Consecutive setbacks of 48-22 at South Carolina, 41-9 at Alabama and 52-20 at home against Auburn gave the Razorbacks four losses of 20 or more points to Power 5 teams, and when LSU thumped the Hogs 33-10 two weeks ago, it gave Arkansas a school-record five losses of 20-plus points in the same season.

With freshman Cole Kelley in at quarterback for the injured Allen, the Razorbacks rallied from a 31-7 deficit at Ole Miss with its biggest comeback on record for a 38-37 victory. However, they couldn't sustain that momentum and had to rally from a 13-point deficit to defeat a 1-7 Coastal Carolina team 39-38 at homecoming before a tepid crowd on Nov. 4.

Arkansas capitalized on some fortunate bounces last week to lead No. 14 Mississippi State 14-0, but the Bulldogs rallied from a 21-14 deficit in the fourth quarter to win 28-21. It marked the 12th loss for the Razorbacks under Bielema when entering the fourth quarter with a lead.

Coaches around the conference talked on Wednesday's SEC teleconference about the strain Bielema is under.

"As far as him staying focused and the team staying with him and playing for him is absolutely no surprise to me because of the quality of coach that Bret is," said Kentucky Coach Mark Stoops.

"You've just got to stay the course. He's been there and done that, and even though he hasn't faced this kind of adversity as a head coach, it doesn't surprise me the way he handles things because he's always done things right."

Said Odom, "I think he's a tremendous coach. And aside from coaching, take that away from it, I respect him as a person and a friend in this business."

Bielema has continuously stressed to the players about keeping the chatter from detractors and the growing levels of negativity on social media out of the locker room.

"We keep the outside noise out of these walls," Allen said. "I know people don't really want to believe that, but we really do.

"We all came here for Coach B. He's the one that recruited us all here. He's our guy. He's a guy who we all want to play hard for. ... So we're going to play the first snap to the last whistle for him on Friday. He's our coach. Whatever happens, happens, but that's our coach."

3, KAKSFM, 99.5, and KUOA-AM, 1290, in Fayetteville; KERX-FM, 95.3, in Fort Smith, Sirius 138, XM 190


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Sports on 11/24/2017

Print Headline: Stormy season ends today; Bret Bielema could be coaching his final game at Arkansas. Where did everything go wrong?


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  • RBear
    November 24, 2017 at 7:21 a.m.

    So long Coach Bielema. Time to turn the page for a new chapter. I think there's a good JUCO out there waiting for you.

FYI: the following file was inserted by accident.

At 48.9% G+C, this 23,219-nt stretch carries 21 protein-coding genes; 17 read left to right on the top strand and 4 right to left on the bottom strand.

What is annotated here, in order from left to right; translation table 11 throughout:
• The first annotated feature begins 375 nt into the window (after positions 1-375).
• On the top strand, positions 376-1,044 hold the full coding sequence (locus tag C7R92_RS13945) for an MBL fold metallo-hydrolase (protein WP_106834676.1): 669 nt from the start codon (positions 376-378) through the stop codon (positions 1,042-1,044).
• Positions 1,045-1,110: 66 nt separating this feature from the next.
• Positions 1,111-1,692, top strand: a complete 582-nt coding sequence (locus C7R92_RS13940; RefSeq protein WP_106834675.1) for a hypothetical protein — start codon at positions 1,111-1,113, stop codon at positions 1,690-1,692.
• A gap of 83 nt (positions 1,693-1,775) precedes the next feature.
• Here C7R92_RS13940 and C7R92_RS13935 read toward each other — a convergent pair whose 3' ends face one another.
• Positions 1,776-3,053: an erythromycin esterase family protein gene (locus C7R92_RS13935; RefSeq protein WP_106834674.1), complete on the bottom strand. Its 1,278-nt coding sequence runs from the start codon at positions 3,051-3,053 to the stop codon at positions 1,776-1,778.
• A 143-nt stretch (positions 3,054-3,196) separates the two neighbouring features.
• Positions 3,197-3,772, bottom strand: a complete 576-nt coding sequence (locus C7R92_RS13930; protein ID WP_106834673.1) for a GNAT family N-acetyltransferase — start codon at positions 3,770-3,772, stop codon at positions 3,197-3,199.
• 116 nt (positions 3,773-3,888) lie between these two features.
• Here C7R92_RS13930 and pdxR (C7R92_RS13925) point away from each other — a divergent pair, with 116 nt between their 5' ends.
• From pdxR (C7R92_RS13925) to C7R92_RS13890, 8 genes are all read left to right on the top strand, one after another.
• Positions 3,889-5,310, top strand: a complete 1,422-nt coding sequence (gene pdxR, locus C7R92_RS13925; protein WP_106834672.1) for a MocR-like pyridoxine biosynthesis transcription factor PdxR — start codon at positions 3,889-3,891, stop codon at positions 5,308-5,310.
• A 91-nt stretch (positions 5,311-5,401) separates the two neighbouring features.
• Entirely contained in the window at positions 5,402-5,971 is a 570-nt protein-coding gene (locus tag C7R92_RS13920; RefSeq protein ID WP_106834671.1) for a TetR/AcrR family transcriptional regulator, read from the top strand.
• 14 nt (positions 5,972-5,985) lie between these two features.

• MikeCaseyLR
    November 24, 2017 at 8:23 a.m.

    Coach Bielema is a class act, huge respect for him. But after 5 years with very little success, it is time to turn the page and move along. I suspect he realizes that as well. I truly wish him and his family the best going forward.

  • Pacorabone
    November 24, 2017 at 8:29 a.m.

    How easy will it be to get tickets at the gate.. heading to NWA.. May want to catch the game..

  • KingCoyote
    November 24, 2017 at 8:33 a.m.

    Leo Durocher was right - nice guys finish last. I just hope we don't pay (waste) a ton of money for someone else to come in and do the same thing. This balloon of exorbitant coaching pay and severance packages blew up in our face again. It is said that lunacy is doing the same thing over and over again and expecting a different result.

  • GeneralMac
    November 24, 2017 at 8:50 a.m.

    ( 6th paragraph)

    Allen commented on all those plays inside the 20yd line that resulted in no touchdowns and says............." not quite sure what that was all about "


  • weebles
    November 24, 2017 at 8:54 a.m.

    Seems like our selection committee is set on hiring an AD and maybe a head coach that has an Arkansas background....they need to get that direction out of their heads and hire some people that can build a winning team regardless where they are from.

  • GeneralMac
    November 24, 2017 at 9:33 a.m.

    The first thing to ask an AD candidate................" what are the school colors of the U of A"?

    If he says................."charcoal gray " .....toss his resume in a garbage can.

  • GeneralMac
    November 24, 2017 at 9:39 a.m.

    The "real" football programs in the NCAA don't prostitute themselves to some athletic apparel company and have that company dictate that they wear charcoal gray uniforms.

    Why does Arkansas ?

  • Goad
    November 24, 2017 at 10:15 a.m.

    1/3 1/3 1/3 rule. 1/3 of a chance you get someone worse, 1/3 chance you get someone the same, 1/3 chance you get an improvement. Hope recruiting committee understands that rule.

  • HenryP
    November 24, 2017 at 10:29 a.m.

    Where did things go wrong? Easy answer: the recruiting classes were always in the bottom half of the SEC. I directly attribute that to the way Jeff Long handled the Petrino affair making a spectacle of that for his own glory and then following it up with goofy and bankrupt John L. Smith. Coach B had a mountain to climb when he got here....